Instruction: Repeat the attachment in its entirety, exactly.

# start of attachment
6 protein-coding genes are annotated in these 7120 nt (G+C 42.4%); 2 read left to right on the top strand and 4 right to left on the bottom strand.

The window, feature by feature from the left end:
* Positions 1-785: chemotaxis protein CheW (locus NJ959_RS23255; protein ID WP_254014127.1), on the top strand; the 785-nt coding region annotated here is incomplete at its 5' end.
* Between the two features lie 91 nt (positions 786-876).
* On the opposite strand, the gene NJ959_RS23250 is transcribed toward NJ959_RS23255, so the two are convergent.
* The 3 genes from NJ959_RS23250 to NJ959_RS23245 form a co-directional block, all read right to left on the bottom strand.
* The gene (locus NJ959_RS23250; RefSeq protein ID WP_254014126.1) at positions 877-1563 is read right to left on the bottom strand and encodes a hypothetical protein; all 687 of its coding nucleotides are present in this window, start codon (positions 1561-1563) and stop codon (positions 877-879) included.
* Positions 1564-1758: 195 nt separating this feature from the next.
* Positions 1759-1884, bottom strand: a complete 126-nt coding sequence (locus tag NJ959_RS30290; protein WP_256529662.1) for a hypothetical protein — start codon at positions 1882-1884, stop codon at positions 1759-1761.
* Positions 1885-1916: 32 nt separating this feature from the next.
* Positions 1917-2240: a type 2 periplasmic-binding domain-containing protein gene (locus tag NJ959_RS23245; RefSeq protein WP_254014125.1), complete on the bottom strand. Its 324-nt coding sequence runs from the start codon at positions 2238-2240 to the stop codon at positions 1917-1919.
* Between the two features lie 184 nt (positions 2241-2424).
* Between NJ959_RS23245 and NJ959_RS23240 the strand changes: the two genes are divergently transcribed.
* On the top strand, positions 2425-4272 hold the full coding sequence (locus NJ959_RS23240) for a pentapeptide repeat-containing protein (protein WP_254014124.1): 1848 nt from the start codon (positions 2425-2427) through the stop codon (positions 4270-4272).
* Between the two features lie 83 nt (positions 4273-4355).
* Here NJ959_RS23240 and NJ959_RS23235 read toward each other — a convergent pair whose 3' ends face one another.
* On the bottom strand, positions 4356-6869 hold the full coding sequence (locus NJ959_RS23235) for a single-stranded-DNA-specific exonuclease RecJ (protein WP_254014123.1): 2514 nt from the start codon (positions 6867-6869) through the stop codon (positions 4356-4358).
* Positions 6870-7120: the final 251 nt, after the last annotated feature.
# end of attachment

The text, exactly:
6 protein-coding genes are annotated in these 7120 nt (G+C 42.4%); 2 read left to right on the top strand and 4 right to left on the bottom strand.

The window, feature by feature from the left end:
* Positions 1-785: chemotaxis protein CheW (locus NJ959_RS23255; protein ID WP_254014127.1), on the top strand; the 785-nt coding region annotated here is incomplete at its 5' end.
* Between the two features lie 91 nt (positions 786-876).
* On the opposite strand, the gene NJ959_RS23250 is transcribed toward NJ959_RS23255, so the two are convergent.
* The 3 genes from NJ959_RS23250 to NJ959_RS23245 form a co-directional block, all read right to left on the bottom strand.
* The gene (locus NJ959_RS23250; RefSeq protein ID WP_254014126.1) at positions 877-1563 is read right to left on the bottom strand and encodes a hypothetical protein; all 687 of its coding nucleotides are present in this window, start codon (positions 1561-1563) and stop codon (positions 877-879) included.
* Positions 1564-1758: 195 nt separating this feature from the next.
* Positions 1759-1884, bottom strand: a complete 126-nt coding sequence (locus tag NJ959_RS30290; protein WP_256529662.1) for a hypothetical protein — start codon at positions 1882-1884, stop codon at positions 1759-1761.
* Positions 1885-1916: 32 nt separating this feature from the next.
* Positions 1917-2240: a type 2 periplasmic-binding domain-containing protein gene (locus tag NJ959_RS23245; RefSeq protein WP_254014125.1), complete on the bottom strand. Its 324-nt coding sequence runs from the start codon at positions 2238-2240 to the stop codon at positions 1917-1919.
* Between the two features lie 184 nt (positions 2241-2424).
* Between NJ959_RS23245 and NJ959_RS23240 the strand changes: the two genes are divergently transcribed.
* On the top strand, positions 2425-4272 hold the full coding sequence (locus NJ959_RS23240) for a pentapeptide repeat-containing protein (protein WP_254014124.1): 1848 nt from the start codon (positions 2425-2427) through the stop codon (positions 4270-4272).
* Between the two features lie 83 nt (positions 4273-4355).
* Here NJ959_RS23240 and NJ959_RS23235 read toward each other — a convergent pair whose 3' ends face one another.
* On the bottom strand, positions 4356-6869 hold the full coding sequence (locus NJ959_RS23235) for a single-stranded-DNA-specific exonuclease RecJ (protein WP_254014123.1): 2514 nt from the start codon (positions 6867-6869) through the stop codon (positions 4356-4358).
* Positions 6870-7120: the final 251 nt, after the last annotated feature.